Every spring, the forests of western Montana and I have a standing date. Planning begins almost a year in advance, as I keep an eye on the sky and my nose to the wind, waiting to find out...Where's the fire?
Because a fire there will be; it's almost guaranteed. Drought conditions are a pretty reliable condition of summers here, especially in the last dozen years or so. Besides, fire is a natural part of a healthy forest ecosystem, and a routine occurrence here in the semi-arid west. My nose starts twitching round-about July, because where there's smoke there's fire, and where there's fire there's mushrooms.
Theories abound regarding why morels grow in burn areas. As there seems to be no consensus on this issue, and any speculation leads us far into the depths of fungal physiology, let's just suffice it to say that the year after a medium-to-high intensity forest fire, you can expect to find a bumper crop of the illustrious Morchella species. Folk wisdom tells us that the morels start fruiting when the Bluebells (Mertensia) are in bloom--depending on elevation, anywhere from May to early July. Everything about morels rests on a fine balance. You need enough rain, but not so much they rot away. Enough warmth, but preferably overcast days. Enough fire, but not scorched barren earth. The hunt for a perfect spot rests as much on intuition as it does on preparation. Here's a bit of what I've learned over the years.
1. Go Early, Go Deep
Fire morels will continue to pop up the second and even third summer after the burn, but it pays to get right in there. Around here, it's no secret that recent burns harbor fungal treasure troves. Burns in easily accessible wilderness areas will quickly be overrun with pickers (and there's nothing more disappointing than stumbling on a prime patch, only to find footprints and stem-nubs). You either have to get up there early, or be willing to hike the long haul and boldly go where no picker has gone before.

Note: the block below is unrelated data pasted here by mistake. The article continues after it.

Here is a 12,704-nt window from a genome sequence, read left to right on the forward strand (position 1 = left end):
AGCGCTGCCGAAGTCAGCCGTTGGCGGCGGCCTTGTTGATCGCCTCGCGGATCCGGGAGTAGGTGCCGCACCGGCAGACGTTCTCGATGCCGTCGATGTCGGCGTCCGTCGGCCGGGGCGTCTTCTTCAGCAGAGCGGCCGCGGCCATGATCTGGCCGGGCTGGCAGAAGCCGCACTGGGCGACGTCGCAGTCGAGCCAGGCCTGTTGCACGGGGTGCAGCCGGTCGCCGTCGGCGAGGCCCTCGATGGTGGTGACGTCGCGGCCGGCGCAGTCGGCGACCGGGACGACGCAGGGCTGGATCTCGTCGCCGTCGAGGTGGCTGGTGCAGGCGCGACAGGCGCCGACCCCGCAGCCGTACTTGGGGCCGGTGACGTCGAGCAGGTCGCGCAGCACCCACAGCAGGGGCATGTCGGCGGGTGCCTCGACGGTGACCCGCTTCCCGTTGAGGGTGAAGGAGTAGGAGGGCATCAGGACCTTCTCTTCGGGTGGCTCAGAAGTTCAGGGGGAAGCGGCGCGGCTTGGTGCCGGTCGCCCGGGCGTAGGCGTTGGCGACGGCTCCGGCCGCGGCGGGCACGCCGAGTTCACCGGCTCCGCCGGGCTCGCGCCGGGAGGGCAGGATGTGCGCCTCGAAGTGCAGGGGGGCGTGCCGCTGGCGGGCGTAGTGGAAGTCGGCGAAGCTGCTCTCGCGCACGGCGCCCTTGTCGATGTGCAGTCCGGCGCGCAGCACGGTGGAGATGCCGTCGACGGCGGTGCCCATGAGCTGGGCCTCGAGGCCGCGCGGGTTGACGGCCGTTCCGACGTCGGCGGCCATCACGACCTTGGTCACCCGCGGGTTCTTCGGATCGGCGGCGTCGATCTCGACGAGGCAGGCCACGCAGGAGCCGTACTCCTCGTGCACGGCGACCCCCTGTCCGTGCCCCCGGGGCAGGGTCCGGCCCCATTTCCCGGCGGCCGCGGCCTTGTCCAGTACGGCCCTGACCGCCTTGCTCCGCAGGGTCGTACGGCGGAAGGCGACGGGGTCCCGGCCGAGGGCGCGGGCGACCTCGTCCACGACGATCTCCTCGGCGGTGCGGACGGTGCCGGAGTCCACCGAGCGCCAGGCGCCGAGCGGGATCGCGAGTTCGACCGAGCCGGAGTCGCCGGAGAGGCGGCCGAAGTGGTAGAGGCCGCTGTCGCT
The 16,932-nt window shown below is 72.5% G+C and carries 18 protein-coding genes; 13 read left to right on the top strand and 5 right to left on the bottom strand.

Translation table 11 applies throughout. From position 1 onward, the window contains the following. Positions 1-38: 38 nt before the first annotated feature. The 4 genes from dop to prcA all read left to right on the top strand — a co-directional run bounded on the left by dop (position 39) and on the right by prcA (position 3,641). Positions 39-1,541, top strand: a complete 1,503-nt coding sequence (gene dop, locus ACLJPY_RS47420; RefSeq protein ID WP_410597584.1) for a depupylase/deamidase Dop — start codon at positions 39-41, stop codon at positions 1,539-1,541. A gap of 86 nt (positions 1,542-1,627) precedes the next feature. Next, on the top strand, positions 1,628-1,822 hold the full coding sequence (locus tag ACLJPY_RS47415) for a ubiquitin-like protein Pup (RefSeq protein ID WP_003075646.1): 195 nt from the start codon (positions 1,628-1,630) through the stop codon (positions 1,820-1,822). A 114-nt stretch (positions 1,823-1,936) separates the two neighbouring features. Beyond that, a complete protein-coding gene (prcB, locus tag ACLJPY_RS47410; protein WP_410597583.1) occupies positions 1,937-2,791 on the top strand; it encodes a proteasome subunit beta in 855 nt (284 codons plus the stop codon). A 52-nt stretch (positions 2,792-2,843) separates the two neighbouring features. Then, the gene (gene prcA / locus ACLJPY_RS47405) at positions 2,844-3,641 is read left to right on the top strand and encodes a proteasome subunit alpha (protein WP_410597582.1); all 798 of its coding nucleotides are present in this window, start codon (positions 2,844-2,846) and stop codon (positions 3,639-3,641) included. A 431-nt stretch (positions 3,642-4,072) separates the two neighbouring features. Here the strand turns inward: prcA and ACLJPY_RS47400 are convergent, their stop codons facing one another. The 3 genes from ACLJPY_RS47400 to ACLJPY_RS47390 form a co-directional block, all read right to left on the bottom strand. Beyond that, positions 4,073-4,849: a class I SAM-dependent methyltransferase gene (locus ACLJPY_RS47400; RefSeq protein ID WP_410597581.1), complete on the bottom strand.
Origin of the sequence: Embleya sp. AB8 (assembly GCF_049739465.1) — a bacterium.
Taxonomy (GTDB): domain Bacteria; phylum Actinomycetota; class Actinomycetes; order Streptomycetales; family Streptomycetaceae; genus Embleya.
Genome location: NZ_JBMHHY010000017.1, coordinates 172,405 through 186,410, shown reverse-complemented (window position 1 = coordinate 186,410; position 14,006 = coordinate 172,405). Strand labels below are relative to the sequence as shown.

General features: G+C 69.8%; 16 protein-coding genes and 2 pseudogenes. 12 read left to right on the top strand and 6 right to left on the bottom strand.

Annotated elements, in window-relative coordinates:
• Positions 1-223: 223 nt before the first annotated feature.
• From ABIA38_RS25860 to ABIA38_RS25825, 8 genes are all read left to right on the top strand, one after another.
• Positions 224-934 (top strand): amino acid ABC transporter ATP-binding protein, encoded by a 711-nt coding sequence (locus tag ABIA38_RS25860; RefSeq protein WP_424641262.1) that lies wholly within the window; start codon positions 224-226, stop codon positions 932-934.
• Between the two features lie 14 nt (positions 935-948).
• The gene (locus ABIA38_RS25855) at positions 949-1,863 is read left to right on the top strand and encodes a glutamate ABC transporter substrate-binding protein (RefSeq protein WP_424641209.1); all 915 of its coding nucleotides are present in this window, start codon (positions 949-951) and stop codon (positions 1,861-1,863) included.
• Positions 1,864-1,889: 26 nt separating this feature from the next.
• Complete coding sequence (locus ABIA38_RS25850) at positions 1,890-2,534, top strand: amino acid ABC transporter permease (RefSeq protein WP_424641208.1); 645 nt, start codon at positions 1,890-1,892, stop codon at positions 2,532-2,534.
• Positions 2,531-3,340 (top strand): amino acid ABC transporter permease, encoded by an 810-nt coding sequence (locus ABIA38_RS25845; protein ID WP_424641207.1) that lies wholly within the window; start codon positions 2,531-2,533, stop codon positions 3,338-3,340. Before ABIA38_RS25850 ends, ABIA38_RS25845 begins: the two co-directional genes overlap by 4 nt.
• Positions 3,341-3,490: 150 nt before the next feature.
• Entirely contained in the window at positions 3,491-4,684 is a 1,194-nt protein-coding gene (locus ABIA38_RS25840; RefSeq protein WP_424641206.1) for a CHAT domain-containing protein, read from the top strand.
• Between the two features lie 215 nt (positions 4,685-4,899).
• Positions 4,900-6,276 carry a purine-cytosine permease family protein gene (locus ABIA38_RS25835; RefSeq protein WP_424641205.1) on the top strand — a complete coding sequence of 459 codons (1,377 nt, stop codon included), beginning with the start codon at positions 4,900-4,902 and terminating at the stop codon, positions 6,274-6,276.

Last year, I just had a near-vertical climb and this thunderous river crossing between me and super-secret mushroom paradise. Had a hard time walking the next day. Worth every penny.
2. Know Where to Look
No mushrooms here. Too toasty. I head for water (usually as simple as looking for deciduous shrubs in a forest of scorched conifers) then prowl the edges. The ground is spongy, slick, black, often covered in a layer of needles. The smell of ash and pine is intoxicating.
As a general rule, where you find one, you'll find more. The "mushroom" you see is just the fruit; the real substance is an interconnected underground web of mycelium. Oftentimes you'll find them circling just outside the dripline of half-burned trees. So indeed, head for the trees, but...
3. Don't Trust the Trees